FDA Approves Scenesse to Increase Pain-Free Light Exposure for Adults with EPP

FDA Approves Scenesse to Increase Pain-Free Light Exposure for Adults with EPP

Adult patients with erythropoietic protoporphyria (EPP) who live in the United States can now be treated with Scenesse (afamelanotide) to increase their tolerance to sunlight.

Scenesse has been approved by the U.S. Food and Drug Administration (FDA) to treat EPP patients who have a history of phototoxic reactions (damage to skin) triggered by sunlight exposure. It was first approved in Europe for the treatment of EPP in December 2014.

The approved dose of Scenesse is 16 mg (one implant) once every two months, during the spring and summer months.

“I cannot start to describe what it means to dedicate a large portion of one’s professional life to a single molecule and for one group of patients, while not knowing the regulatory outcome,” Dennis Wright, chief scientific officer of the therapy’s developer, Clinuvel, said in a news release. “However, we kept our awareness of the regulatory risks with a first-in-class melanocortin agonist as we faced the subsequent regulatory challenges. The team kept going.”

“The outcome today is greatest for the patients and their families who kept asking us to continue the research and development of Scenesse despite the obstacles we faced. The approval of Scenesse today is deserved and based on its safety and medical benefits to patients,” he added.

EPP is a rare inherited disorder that is caused by impaired activity of an enzyme called ferrochelatase, which is involved in heme production — a critical element that allows red blood cells to transport oxygen. This defect leads to the accumulation of a compound called protoporphyrin IX (or PPIX) in the blood and tissues.

PPIX can be activated when exposed to visible light and near-visible ultraviolet radiation. The process causes damage to the surrounding tissues. In particular, EPP patients often experience intense skin pain and skin changes, such as redness and thickening, as a result of PPIX activation with exposure to sunlight.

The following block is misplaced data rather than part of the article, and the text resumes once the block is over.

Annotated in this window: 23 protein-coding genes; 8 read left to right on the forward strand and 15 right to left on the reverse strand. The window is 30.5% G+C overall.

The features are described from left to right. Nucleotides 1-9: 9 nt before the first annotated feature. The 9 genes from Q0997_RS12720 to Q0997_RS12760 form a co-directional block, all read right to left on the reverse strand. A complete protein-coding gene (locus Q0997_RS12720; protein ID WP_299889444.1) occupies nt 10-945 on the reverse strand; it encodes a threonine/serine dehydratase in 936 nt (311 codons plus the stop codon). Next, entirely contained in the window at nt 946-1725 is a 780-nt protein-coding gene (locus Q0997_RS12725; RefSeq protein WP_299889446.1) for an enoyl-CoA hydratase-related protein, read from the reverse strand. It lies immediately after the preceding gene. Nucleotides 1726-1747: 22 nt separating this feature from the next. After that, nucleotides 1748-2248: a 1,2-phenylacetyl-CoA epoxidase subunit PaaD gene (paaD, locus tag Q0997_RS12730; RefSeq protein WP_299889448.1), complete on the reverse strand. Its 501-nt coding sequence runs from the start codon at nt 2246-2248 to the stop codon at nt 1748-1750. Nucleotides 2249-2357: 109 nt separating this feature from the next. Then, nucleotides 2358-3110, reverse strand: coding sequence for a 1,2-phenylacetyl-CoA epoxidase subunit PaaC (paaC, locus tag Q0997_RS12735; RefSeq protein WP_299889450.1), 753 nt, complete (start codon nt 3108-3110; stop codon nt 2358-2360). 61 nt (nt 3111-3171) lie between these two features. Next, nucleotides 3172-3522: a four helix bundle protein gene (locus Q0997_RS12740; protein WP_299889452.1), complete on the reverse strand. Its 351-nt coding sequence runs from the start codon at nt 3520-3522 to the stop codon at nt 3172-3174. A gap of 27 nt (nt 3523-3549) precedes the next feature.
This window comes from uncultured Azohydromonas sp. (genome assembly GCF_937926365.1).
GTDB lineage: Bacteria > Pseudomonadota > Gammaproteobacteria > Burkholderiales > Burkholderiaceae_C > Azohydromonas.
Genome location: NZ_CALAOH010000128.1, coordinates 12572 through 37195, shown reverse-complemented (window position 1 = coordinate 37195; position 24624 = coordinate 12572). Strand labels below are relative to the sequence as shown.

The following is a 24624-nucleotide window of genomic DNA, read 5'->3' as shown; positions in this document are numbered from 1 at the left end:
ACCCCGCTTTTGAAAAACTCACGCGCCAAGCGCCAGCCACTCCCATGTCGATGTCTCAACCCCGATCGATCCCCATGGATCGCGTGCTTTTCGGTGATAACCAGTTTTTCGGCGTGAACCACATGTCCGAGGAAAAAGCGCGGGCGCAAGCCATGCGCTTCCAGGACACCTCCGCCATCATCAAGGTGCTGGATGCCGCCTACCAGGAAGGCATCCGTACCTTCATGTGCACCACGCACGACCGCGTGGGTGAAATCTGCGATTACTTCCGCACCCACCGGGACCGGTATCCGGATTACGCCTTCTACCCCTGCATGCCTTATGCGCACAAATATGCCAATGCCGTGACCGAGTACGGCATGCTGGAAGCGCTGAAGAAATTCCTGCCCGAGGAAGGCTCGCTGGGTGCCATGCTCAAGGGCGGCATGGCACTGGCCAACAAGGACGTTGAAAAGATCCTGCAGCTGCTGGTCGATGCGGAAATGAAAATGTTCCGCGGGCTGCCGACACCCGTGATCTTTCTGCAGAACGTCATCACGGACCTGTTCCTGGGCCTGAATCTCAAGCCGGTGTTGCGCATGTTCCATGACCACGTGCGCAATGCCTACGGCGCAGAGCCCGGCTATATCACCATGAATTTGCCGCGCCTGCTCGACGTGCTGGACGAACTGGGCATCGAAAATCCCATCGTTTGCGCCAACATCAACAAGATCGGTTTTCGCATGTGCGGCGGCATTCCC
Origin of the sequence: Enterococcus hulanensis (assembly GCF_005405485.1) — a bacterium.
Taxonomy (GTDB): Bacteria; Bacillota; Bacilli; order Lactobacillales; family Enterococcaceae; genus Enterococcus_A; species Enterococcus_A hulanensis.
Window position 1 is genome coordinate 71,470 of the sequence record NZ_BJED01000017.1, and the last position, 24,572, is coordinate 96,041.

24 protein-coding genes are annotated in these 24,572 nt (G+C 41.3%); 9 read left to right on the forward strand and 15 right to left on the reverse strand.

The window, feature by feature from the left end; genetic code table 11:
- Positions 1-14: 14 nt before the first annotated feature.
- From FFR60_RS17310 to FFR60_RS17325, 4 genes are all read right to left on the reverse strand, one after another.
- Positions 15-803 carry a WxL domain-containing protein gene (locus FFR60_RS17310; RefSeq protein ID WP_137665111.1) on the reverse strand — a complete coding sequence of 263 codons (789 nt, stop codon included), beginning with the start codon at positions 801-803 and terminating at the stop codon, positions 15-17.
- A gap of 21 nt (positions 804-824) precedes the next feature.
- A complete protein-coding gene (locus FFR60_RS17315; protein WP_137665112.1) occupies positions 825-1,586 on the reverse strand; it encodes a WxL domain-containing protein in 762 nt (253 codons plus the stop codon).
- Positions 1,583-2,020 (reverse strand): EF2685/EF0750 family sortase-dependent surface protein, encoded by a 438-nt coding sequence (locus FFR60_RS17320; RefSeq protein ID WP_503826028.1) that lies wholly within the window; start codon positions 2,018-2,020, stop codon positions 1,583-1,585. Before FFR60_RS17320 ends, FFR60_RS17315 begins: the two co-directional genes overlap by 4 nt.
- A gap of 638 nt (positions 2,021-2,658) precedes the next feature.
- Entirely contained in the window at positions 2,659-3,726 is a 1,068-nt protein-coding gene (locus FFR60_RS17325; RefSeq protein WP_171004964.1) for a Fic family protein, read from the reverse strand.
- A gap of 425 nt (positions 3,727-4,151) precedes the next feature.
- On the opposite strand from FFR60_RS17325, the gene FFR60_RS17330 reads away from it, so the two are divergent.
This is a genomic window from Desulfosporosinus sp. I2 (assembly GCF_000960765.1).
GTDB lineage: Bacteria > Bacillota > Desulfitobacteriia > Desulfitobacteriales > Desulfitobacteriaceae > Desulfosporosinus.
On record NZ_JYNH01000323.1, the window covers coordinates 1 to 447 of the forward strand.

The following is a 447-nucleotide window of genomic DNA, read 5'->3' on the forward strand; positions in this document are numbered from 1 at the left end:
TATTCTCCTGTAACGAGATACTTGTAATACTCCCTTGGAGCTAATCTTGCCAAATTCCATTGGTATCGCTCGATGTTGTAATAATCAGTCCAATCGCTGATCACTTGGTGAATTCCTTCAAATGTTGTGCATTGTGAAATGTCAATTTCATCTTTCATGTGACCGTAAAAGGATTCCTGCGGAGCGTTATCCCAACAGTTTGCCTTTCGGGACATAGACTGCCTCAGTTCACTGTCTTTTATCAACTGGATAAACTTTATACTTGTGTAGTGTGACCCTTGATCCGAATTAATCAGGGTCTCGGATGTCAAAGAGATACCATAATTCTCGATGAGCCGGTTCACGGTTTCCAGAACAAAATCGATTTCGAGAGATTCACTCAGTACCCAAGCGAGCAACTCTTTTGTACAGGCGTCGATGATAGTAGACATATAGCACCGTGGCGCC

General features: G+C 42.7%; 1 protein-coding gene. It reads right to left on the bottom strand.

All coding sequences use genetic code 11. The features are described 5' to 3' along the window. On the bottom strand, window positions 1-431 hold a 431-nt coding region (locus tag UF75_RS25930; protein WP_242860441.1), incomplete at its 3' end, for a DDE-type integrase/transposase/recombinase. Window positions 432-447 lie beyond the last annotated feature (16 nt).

Scenesse is an implant that is inserted under the skin. It works as a potent anti-oxidative and regulator of melanin production, inducing generalized photoprotection (protection against sunlight) of the skin.

The efficacy of Scenesse was demonstrated in two placebo-controlled Phase 3 clinical trials with EPP patients.

Results from a Phase 3 trial (NCT01605136) showed that EPP patients treated with three Scenesse implants in the U.S. spent a median of 70 hours over six months in direct sunlight —  outdoors between 10 am and 6 pm — with no pain, while the placebo group spent 41 hours. A total of 94 patients were enrolled in this study.

In the Phase 3 trial conducted in Europe (NCT00979745), 74 EPP patients were enrolled. The duration of pain-free time after nine months was also longer in the Scenesse group (five implants) than in the placebo group (6 hours for the treated group vs. 0.8 hours for the placebo group). In both trials, quality of life improved in the Scenesse group.

Common side effects associated with Scenesse include implant site reaction, nausea, throat pain, coughing, fatigue, skin darkening, dizziness, respiratory tract infection, sleepiness, and skin irritation. Scenesse should be administered by a health care professional, and patients are encourage to use sun protection measures while on Scenesse to avoid EPP symptoms.

“Prior to today’s approval, there were no FDA-approved treatments to help erythropoietic protoporphyria patients increase their light exposure,” Julie Beitz, MD, director of the FDA’s Center for Drug Evaluation and Research Office of Drug Evaluation III, said in another news release.

“Today’s approval is one example of the FDA’s ongoing commitment to encourage industry innovation of therapies to treat rare diseases, and work with drug developers to make promising new therapies available to patients as safely and efficiently as possible.”

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Margarida graduated with a BS in Health Sciences from the University of Lisbon and a MSc in Biotechnology from Instituto Superior Técnico (IST-UL). She worked as a molecular biologist research associate at a Cambridge UK-based biotech company that discovers and develops therapeutic, fully human monoclonal antibodies.

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